A series of unfortunate events:
• The pilot shoot was hard. Harder than I would have thought, even after the warnings. Afterwards. Michael and I sit in the edit, in the same room we cut the web series and look at each other. The show isn’t working. We blame each other, then apologize.
• The network calls – they want to reshoot some scenes. We read the tea leaves. Good news: they care enough to spend more money. Bad news: well, they want reshoots.
• Another phone call: Paul Lee, our show’s biggest advocate, is no longer the ABC president. Notes calls get more aggressive. On one, the sentence is uttered, slowly and with some pleasure, “Well Samm, Paul Lee is gone now.”
• And here’s the truth: I cracked. The writing went sidewise. The pressure was too much. Every draft felt flat, no matter how much I changed. I was exhausted, more than exhausted. I felt far from my wife, from my children, from my friends. I was over my head, I was embarrassed, I felt isolated, silo’d in a world no one I loved could understand. I went to one of the darkest places of my adult life. For a month, I couldn’t walk across a bridge without pushing away the thoughts.
But then it was over. I had survived. The weekend before the shoot we ended up finally writing the draft that worked. Like all solutions, it felt simple once it was found.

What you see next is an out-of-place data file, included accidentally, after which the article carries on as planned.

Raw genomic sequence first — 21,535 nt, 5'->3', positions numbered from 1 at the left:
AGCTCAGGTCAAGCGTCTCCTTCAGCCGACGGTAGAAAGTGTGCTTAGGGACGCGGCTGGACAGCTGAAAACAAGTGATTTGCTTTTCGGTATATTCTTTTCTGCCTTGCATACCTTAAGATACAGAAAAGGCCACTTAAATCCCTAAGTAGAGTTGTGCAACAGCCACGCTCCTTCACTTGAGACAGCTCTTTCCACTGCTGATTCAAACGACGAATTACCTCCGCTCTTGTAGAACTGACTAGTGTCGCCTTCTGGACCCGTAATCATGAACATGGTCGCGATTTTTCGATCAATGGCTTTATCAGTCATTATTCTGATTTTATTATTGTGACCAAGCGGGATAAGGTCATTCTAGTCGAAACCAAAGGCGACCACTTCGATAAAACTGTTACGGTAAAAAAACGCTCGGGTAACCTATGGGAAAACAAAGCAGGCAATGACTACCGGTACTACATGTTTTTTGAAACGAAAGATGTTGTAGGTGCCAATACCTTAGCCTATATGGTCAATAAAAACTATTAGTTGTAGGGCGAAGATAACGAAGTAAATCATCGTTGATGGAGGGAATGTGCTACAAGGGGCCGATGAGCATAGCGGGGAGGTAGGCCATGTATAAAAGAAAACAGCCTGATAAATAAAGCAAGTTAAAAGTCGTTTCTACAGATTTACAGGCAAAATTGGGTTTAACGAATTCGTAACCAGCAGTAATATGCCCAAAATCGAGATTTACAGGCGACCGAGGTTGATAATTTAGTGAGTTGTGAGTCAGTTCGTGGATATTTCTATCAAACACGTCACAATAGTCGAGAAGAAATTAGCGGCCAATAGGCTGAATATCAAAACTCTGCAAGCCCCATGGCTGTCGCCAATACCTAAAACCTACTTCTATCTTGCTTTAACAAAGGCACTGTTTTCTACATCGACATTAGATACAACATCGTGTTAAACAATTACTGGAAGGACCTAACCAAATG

For several months, we’re in post-production. My family shuffles between a dozen Airbnbs scattered throughout LA’s east side. My daughter asks me if we’re homeless.
As pickups approach, we pore over the language of every email, over the tone of every call. We search for clues in the punctuation, in the time between replies. Do they like it? Do they hate it? Is it too different for them? Will Channing (Dungey, the new ABC president) feel the same as Paul?
Samie Falvey, the head of comedy, calls to ask me to record custom messages for her staff in little stuffed dogs with Taiwanese-made shitty plastic voice recorders inside. Would she ask me to do this if things didn’t look good? It’s Hollywood, people say. Don’t count on anything.
And then the phone call comes. They’re picking us up to series. it’s midseason, eight episodes. That’s good, we tell ourselves, that’s good. We’ll have a chance to do it right.
We celebrate for 35 seconds before the other phone calls start. The torrent of logistics and doubts and fears and jockeying for position. We hire show runners within hours of being picked up, hoping for the best.
— Daisy Gardner (@daisykpgardner) June 22, 2016
We hire writers, open a room. It is the most fun I’ve ever had. We all pitch in for a ball pit, order sushi too often and talk about our feelings. It’s the dream.
We fly to Pittsburgh, where we spend 10 frenzied weeks writing, shooting and editing. Mostly, we huddle around iPhones. There are notes calls for story areas, for wardrobe, for locations, for outlines, for studio drafts, for networks drafts, for first cuts, for limited cuts, for networks cuts, to discuss the calls we just had and the calls that are going to start in fifteen minutes. The conference calls never end. We don’t sleep. Weekends don’t exist. My son, who’s is speaking a little now, calls me “Papa-bye-bye.”